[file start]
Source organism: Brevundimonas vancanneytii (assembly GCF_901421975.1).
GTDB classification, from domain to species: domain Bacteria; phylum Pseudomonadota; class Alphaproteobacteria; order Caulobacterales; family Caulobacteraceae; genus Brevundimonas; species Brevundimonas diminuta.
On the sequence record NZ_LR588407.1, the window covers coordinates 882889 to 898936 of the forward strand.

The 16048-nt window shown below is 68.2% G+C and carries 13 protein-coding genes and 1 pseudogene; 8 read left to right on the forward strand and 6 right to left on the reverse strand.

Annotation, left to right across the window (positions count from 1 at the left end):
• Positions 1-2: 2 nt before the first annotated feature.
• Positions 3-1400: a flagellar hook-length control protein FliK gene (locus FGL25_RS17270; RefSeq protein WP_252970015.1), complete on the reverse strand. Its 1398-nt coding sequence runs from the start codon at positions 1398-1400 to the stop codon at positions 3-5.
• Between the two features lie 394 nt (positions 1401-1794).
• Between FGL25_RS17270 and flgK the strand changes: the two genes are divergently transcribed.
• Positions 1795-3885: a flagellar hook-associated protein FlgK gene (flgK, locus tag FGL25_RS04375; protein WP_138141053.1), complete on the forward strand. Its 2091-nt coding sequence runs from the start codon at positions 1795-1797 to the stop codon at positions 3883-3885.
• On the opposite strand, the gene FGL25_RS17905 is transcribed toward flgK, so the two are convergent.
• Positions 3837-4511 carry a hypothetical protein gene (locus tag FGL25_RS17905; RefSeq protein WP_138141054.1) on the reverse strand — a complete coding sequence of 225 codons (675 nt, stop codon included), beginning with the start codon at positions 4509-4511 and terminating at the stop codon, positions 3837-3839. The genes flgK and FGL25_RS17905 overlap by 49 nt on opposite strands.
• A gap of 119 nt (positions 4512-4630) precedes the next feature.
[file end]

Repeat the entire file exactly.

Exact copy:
Source organism: Brevundimonas vancanneytii (assembly GCF_901421975.1).
GTDB classification, from domain to species: domain Bacteria; phylum Pseudomonadota; class Alphaproteobacteria; order Caulobacterales; family Caulobacteraceae; genus Brevundimonas; species Brevundimonas diminuta.
On the sequence record NZ_LR588407.1, the window covers coordinates 882889 to 898936 of the forward strand.

The 16048-nt window shown below is 68.2% G+C and carries 13 protein-coding genes and 1 pseudogene; 8 read left to right on the forward strand and 6 right to left on the reverse strand.

Annotation, left to right across the window (positions count from 1 at the left end):
• Positions 1-2: 2 nt before the first annotated feature.
• Positions 3-1400: a flagellar hook-length control protein FliK gene (locus FGL25_RS17270; RefSeq protein WP_252970015.1), complete on the reverse strand. Its 1398-nt coding sequence runs from the start codon at positions 1398-1400 to the stop codon at positions 3-5.
• Between the two features lie 394 nt (positions 1401-1794).
• Between FGL25_RS17270 and flgK the strand changes: the two genes are divergently transcribed.
• Positions 1795-3885: a flagellar hook-associated protein FlgK gene (flgK, locus tag FGL25_RS04375; protein WP_138141053.1), complete on the forward strand. Its 2091-nt coding sequence runs from the start codon at positions 1795-1797 to the stop codon at positions 3883-3885.
• On the opposite strand, the gene FGL25_RS17905 is transcribed toward flgK, so the two are convergent.
• Positions 3837-4511 carry a hypothetical protein gene (locus tag FGL25_RS17905; RefSeq protein WP_138141054.1) on the reverse strand — a complete coding sequence of 225 codons (675 nt, stop codon included), beginning with the start codon at positions 4509-4511 and terminating at the stop codon, positions 3837-3839. The genes flgK and FGL25_RS17905 overlap by 49 nt on opposite strands.
• A gap of 119 nt (positions 4512-4630) precedes the next feature.